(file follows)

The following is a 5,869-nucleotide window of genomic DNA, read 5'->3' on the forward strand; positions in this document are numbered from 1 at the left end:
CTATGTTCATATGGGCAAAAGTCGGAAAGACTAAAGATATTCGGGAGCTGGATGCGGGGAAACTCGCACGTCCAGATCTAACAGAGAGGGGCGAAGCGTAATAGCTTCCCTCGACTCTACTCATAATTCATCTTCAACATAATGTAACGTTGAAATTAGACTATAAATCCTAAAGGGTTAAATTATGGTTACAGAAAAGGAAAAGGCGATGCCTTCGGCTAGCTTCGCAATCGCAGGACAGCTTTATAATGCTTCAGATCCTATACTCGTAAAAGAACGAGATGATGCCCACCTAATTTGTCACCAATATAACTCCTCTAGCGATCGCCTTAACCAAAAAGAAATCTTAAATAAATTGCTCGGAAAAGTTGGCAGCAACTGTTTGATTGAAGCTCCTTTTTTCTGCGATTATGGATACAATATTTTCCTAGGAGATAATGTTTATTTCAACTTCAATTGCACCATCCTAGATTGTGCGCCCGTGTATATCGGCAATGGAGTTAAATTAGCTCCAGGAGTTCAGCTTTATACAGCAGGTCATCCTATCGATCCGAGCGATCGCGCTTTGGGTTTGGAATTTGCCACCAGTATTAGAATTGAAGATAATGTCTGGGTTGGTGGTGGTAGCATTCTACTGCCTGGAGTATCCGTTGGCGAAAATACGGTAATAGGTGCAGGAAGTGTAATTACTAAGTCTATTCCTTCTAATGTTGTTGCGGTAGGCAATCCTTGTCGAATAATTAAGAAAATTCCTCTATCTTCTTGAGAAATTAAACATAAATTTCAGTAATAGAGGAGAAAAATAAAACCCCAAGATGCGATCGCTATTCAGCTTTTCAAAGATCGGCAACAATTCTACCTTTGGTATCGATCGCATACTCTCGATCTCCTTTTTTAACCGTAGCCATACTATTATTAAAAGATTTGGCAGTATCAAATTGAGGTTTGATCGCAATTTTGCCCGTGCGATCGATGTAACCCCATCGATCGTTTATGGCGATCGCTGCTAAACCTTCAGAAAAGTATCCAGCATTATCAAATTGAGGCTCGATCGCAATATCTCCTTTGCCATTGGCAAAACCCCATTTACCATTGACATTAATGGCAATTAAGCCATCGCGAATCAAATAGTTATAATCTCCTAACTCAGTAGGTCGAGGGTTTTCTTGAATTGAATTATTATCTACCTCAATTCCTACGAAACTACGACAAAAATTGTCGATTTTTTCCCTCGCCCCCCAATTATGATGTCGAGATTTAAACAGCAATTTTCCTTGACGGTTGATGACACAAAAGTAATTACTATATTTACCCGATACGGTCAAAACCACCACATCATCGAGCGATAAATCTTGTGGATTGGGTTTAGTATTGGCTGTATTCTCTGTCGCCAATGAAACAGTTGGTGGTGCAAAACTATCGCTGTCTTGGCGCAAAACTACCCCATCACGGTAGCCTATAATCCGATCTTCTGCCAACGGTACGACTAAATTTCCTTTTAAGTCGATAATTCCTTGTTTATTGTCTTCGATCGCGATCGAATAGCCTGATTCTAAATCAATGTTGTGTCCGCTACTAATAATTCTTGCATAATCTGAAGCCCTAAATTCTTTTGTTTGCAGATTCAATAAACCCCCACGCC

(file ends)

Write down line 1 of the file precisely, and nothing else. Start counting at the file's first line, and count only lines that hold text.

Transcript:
The following is a 5,869-nucleotide window of genomic DNA, read 5'->3' on the forward strand; positions in this document are numbered from 1 at the left end: